Muslims for Obama.
Asian Americans for Obama.
Republicans for Obama.
The World for Obama.
And, the list of supporters for the idealistic presidential nominee goes on and on.
For one Muslim, the decision to vote for Obama this November was simple, as he writes in the Muslim Americans for Obama blog:
â€œYou ask! Why are Muslims supporting Obama?
In short he is the BEST candidate for the job in 2008.â€
Asghar writes in the same blog that Muslims simply need to be heard and he believes Obama will take the time to listen.
â€œObama has, on the other hand, argued for pulling out of Iraq (Muslims want this), diplomacy (Muslims want this), and unity (everyone wants this). Obama is far better suited to understanding the complexity of our now thoroughly globalized world than most people in Washington and Muslims Want a person who can see things from their perspective. More than anything Muslims need to be understood and here's a guy that just might be able to deliver.
I think we as the Muslim American community would be foolish to squander this opportunity to make our voices heard.â€
For Asian American Christine, who lives in Seattle, the feeling of being understood is why she supports Obama, as she explains in the Asian Americans Pacific Islanders for Obama blog.
â€œAs an Asian American, I believe that Barack Obama speaks for me. I believe that he understands the problems that my family faces and I trust him to be my president.â€
John Martin, a member of Republicans for Obama, writes about former U.S. President, Ronald Reagan.
â€œEach generation sees farther than the generation that preceded it because it stands on the shoulders of that generation. You're going to have opportunities beyond anything that we've ever known. -President Reagan commencement address, Notre Dame University, May 17, 1981
President Reagan had an undying hope in America's future. His hope was grounded in a faith in our institutions, in our traditional beliefs, and in the genius of those who created the founding documents on which our nation was built. Reagan's view was also the product of his life. From his time growing up in small town Illinois, he saw each generation work to provide for its children, and to help ensure that their children's opportunities were greater than their own.â€
Martin then goes on to compare the former president to Obama and how he has inspired todayâ€™s young Americans.
â€œIf Reagan were to give his commencement speech in 2008, he would find few believers. Today's generation knows that theirs is a nation in crisis. They know that the challenges they face are unlike those that any other generation of Americans have had to endure. They want a break from the past, and they want to begin to shape their future as they address the challenges they've inherited.
This generation has already shown what it is capable of. They've taken a relatively unknown Senator and have build a campaign unlike any other in recent memory. Today's under 40 crowd is responsible for taking our economy out of the doldrums of the early 1990's and into the 21st century, and they continue to lead the world with their innovation. While most of the nation sits at home in front of the TV, or shops at the mall, Americans as young as 18 fight our enemies on fronts throughout the world.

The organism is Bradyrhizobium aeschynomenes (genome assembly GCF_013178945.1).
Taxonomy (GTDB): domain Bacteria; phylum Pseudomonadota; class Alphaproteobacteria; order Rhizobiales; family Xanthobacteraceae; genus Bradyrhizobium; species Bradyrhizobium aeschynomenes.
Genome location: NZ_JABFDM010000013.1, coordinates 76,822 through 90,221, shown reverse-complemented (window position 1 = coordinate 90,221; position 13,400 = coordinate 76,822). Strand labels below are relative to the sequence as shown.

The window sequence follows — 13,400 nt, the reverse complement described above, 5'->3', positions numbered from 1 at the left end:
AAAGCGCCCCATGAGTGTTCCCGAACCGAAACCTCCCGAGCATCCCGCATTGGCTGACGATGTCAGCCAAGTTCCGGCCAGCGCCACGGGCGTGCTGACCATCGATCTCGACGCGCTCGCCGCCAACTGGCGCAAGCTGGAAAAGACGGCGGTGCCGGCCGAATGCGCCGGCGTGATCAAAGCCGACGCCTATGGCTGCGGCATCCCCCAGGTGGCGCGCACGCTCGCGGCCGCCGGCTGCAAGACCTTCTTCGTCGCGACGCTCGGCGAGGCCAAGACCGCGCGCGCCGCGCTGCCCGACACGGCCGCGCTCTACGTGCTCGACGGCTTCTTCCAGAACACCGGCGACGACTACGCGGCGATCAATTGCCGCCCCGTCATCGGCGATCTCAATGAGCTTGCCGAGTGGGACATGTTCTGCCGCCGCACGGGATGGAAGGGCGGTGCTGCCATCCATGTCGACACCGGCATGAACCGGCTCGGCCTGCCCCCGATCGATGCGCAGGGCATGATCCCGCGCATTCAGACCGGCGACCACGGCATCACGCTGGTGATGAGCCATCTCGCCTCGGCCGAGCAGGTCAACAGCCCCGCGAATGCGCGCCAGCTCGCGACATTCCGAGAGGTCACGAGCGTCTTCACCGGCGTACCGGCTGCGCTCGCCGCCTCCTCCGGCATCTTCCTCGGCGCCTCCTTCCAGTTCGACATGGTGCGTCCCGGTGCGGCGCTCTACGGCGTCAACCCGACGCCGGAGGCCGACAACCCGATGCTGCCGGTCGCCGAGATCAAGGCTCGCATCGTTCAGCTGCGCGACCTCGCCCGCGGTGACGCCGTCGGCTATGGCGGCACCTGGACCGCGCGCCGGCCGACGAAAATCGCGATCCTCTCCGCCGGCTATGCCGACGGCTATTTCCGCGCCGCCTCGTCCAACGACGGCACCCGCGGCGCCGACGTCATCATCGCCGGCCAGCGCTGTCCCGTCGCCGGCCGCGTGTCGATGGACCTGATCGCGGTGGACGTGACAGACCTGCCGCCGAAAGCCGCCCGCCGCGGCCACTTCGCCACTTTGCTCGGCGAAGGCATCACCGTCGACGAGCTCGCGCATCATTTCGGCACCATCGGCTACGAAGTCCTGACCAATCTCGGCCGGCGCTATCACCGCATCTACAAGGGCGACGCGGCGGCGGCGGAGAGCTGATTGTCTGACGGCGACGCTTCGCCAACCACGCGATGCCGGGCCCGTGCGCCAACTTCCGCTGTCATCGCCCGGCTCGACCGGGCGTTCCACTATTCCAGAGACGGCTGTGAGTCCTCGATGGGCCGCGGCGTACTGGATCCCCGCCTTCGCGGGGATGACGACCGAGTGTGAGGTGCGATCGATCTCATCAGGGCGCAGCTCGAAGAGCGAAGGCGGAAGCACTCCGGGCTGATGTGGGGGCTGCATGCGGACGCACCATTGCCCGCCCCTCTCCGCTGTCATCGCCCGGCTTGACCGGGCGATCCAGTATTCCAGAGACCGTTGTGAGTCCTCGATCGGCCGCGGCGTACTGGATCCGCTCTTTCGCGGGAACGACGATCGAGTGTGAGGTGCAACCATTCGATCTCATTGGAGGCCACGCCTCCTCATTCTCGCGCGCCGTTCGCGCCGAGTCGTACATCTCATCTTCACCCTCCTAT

The risk in this election is not in handing the country over to our next generation of leaders, as some have suggested. The risk is in believing that the next generation will be unable to meet the challenges they face.â€
Across the Atlantic, a UK blogger writes in the shared site The World Wants Obama, that Obama losing the election will, essentially, mean Americans having a lack of concern for the world.
â€œIf Americans choose McCain, they will be turning their back on the rest of the world, choosing to show us four more years of the Bush-Cheney finger. And I predict a deeply unpleasant shift. Until now, anti-Americanism has been exaggerated and much misunderstood: outside a leftist hardcore, it has mostly been anti-Bushism, opposition to this specific administration. But if McCain wins in November, that might well change. Suddenly Europeans and others will conclude that their dispute is with not only one ruling clique, but Americans themselves. For it will have been the American people, not the politicians, who will have passed up a once-in-a-generation chance for a fresh start – a fresh start the world is yearning for. And the manner of that decision will matter, too. If it is deemed to have been about race – that Obama was rejected because of his colour – the world's verdict will be harsh. In that circumstance, Slate's Jacob Weisberg wrote recently, international opinion would conclude that “the United States had its day, but in the end couldn't put its own self-interest ahead of its crazy irrationality over race.”
Even if it's not ethnic prejudice, but some other aspect of the culture wars, that proves decisive, the point still holds. For America to make a decision as grave as this one – while the planet boils and with the US fighting two wars – on the trivial basis that a hockey mom is likable and seems down to earth, would be to convey a lack of seriousness, a fleeing from reality, that does indeed suggest a nation in, to quote Weisberg, “historical decline”. Let's not forget, McCain's campaign manager boasts that this election is “not about the issues.” Of course I know that even to mention Obama's support around the world is to hurt him. Incredibly, that large Berlin crowd damaged Obama at home, branding him the “candidate of Europe” and making him seem less of a patriotic American. But what does that say about today's America, that the world's esteem is now unwanted? If Americans reject Obama, they will be sending the clearest possible message to the rest of us – and, make no mistake, we shall hear it.”